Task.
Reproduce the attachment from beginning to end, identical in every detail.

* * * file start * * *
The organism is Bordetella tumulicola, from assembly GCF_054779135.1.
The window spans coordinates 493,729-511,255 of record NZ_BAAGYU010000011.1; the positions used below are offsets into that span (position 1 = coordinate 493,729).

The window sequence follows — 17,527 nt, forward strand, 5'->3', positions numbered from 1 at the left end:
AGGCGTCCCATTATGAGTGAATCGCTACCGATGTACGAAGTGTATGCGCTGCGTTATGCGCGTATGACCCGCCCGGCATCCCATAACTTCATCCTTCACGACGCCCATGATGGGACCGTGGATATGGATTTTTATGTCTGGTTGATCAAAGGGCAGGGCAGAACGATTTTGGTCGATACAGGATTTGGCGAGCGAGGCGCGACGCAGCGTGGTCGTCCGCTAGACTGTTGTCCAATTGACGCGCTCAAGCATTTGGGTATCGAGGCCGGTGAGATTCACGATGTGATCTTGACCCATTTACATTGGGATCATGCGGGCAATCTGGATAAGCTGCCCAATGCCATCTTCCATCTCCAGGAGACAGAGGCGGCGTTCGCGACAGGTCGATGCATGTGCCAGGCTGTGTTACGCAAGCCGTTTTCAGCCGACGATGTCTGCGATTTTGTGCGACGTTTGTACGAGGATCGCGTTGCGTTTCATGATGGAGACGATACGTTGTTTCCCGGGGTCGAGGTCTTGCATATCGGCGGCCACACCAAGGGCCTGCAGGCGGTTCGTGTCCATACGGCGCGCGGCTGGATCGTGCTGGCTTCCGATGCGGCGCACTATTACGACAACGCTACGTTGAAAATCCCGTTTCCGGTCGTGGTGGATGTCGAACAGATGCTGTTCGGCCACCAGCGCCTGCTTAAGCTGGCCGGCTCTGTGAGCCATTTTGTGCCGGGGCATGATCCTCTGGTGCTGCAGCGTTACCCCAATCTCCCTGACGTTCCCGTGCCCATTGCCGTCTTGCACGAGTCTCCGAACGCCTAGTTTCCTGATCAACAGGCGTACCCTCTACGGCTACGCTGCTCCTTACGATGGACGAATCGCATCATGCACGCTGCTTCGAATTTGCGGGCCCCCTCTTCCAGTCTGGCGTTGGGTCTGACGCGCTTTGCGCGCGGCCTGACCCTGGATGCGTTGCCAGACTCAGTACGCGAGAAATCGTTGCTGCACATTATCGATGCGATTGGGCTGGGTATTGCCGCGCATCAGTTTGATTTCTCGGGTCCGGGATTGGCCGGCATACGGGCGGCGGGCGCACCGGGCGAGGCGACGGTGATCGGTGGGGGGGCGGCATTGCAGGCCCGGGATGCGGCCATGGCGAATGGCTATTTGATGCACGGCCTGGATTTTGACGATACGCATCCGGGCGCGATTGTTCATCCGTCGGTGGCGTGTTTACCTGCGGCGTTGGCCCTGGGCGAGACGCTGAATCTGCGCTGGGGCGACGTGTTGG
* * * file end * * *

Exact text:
The organism is Bordetella tumulicola, from assembly GCF_054779135.1.
The window spans coordinates 493,729-511,255 of record NZ_BAAGYU010000011.1; the positions used below are offsets into that span (position 1 = coordinate 493,729).

The window sequence follows — 17,527 nt, forward strand, 5'->3', positions numbered from 1 at the left end:
AGGCGTCCCATTATGAGTGAATCGCTACCGATGTACGAAGTGTATGCGCTGCGTTATGCGCGTATGACCCGCCCGGCATCCCATAACTTCATCCTTCACGACGCCCATGATGGGACCGTGGATATGGATTTTTATGTCTGGTTGATCAAAGGGCAGGGCAGAACGATTTTGGTCGATACAGGATTTGGCGAGCGAGGCGCGACGCAGCGTGGTCGTCCGCTAGACTGTTGTCCAATTGACGCGCTCAAGCATTTGGGTATCGAGGCCGGTGAGATTCACGATGTGATCTTGACCCATTTACATTGGGATCATGCGGGCAATCTGGATAAGCTGCCCAATGCCATCTTCCATCTCCAGGAGACAGAGGCGGCGTTCGCGACAGGTCGATGCATGTGCCAGGCTGTGTTACGCAAGCCGTTTTCAGCCGACGATGTCTGCGATTTTGTGCGACGTTTGTACGAGGATCGCGTTGCGTTTCATGATGGAGACGATACGTTGTTTCCCGGGGTCGAGGTCTTGCATATCGGCGGCCACACCAAGGGCCTGCAGGCGGTTCGTGTCCATACGGCGCGCGGCTGGATCGTGCTGGCTTCCGATGCGGCGCACTATTACGACAACGCTACGTTGAAAATCCCGTTTCCGGTCGTGGTGGATGTCGAACAGATGCTGTTCGGCCACCAGCGCCTGCTTAAGCTGGCCGGCTCTGTGAGCCATTTTGTGCCGGGGCATGATCCTCTGGTGCTGCAGCGTTACCCCAATCTCCCTGACGTTCCCGTGCCCATTGCCGTCTTGCACGAGTCTCCGAACGCCTAGTTTCCTGATCAACAGGCGTACCCTCTACGGCTACGCTGCTCCTTACGATGGACGAATCGCATCATGCACGCTGCTTCGAATTTGCGGGCCCCCTCTTCCAGTCTGGCGTTGGGTCTGACGCGCTTTGCGCGCGGCCTGACCCTGGATGCGTTGCCAGACTCAGTACGCGAGAAATCGTTGCTGCACATTATCGATGCGATTGGGCTGGGTATTGCCGCGCATCAGTTTGATTTCTCGGGTCCGGGATTGGCCGGCATACGGGCGGCGGGCGCACCGGGCGAGGCGACGGTGATCGGTGGGGGGGCGGCATTGCAGGCCCGGGATGCGGCCATGGCGAATGGCTATTTGATGCACGGCCTGGATTTTGACGATACGCATCCGGGCGCGATTGTTCATCCGTCGGTGGCGTGTTTACCTGCGGCGTTGGCCCTGGGCGAGACGCTGAATCTGCGCTGGGGCGACGTGTTGG